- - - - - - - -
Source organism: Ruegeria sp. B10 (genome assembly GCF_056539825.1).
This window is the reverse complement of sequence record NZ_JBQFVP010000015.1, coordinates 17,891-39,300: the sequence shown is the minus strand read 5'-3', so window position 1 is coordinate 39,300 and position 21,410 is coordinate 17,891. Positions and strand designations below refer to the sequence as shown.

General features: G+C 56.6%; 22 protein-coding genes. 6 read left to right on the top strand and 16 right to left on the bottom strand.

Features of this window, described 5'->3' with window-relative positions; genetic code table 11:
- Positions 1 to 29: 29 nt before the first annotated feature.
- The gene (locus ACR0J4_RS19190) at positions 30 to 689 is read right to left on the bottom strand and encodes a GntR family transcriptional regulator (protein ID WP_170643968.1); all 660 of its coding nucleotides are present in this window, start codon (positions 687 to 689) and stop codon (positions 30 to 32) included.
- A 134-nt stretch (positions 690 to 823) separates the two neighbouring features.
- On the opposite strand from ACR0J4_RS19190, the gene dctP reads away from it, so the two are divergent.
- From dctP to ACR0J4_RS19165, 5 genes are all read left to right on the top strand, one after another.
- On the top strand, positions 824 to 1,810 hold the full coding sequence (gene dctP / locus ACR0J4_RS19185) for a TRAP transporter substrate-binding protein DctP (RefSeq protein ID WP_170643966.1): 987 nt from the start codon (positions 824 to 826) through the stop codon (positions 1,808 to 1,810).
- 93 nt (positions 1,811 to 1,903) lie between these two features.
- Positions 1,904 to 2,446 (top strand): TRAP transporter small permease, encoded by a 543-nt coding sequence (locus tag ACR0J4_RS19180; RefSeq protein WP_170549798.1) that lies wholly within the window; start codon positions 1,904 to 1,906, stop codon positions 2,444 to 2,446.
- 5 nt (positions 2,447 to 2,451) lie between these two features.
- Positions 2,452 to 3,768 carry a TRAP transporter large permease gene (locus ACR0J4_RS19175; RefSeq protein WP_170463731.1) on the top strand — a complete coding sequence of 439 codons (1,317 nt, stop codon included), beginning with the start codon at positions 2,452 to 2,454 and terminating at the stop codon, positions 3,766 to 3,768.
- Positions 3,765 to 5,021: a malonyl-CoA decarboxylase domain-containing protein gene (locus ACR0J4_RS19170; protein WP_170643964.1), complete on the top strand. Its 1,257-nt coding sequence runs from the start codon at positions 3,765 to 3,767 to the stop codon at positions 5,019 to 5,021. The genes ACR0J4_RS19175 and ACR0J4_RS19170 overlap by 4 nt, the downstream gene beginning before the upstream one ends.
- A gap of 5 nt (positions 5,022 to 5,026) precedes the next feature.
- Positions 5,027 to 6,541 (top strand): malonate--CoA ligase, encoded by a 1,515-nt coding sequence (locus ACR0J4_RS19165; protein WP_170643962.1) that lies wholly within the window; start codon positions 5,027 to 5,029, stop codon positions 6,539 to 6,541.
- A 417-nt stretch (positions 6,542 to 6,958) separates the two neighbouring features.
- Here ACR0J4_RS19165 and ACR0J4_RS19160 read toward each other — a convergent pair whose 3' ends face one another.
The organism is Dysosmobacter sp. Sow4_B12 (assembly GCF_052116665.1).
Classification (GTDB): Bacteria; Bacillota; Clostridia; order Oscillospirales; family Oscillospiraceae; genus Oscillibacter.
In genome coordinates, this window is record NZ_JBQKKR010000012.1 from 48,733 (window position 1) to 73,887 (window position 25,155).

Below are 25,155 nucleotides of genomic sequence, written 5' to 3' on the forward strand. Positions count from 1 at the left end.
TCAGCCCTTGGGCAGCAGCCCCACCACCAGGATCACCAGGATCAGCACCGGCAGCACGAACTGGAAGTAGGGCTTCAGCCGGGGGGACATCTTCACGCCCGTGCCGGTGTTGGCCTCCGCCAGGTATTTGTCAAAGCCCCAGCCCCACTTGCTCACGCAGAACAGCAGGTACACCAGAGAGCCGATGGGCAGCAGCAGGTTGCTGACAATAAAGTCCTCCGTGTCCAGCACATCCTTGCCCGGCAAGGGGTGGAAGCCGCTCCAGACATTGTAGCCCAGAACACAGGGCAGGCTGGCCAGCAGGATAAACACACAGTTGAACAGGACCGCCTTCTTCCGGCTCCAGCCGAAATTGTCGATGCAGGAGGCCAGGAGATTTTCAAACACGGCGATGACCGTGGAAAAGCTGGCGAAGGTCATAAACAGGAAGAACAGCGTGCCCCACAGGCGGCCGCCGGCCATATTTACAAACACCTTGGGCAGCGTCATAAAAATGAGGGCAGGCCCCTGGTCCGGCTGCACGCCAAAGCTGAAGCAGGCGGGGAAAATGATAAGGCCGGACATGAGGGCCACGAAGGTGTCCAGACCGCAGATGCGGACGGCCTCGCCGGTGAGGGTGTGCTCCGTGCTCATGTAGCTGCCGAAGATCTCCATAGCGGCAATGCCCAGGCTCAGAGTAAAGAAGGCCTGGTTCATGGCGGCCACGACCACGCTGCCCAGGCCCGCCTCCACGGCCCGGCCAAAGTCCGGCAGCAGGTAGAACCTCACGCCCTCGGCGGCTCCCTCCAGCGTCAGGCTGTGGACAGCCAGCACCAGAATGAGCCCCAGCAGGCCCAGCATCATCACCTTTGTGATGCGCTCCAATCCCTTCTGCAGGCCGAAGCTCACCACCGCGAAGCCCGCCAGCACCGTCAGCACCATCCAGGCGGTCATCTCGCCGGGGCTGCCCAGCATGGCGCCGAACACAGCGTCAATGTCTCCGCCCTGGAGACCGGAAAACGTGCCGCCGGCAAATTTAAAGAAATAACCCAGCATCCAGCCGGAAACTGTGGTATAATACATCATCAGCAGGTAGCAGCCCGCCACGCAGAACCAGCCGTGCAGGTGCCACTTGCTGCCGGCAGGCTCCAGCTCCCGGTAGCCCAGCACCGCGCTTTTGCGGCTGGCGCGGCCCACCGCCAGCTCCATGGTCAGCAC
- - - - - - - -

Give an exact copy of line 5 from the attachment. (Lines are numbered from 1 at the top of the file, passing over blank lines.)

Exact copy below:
- Positions 1 to 29: 29 nt before the first annotated feature.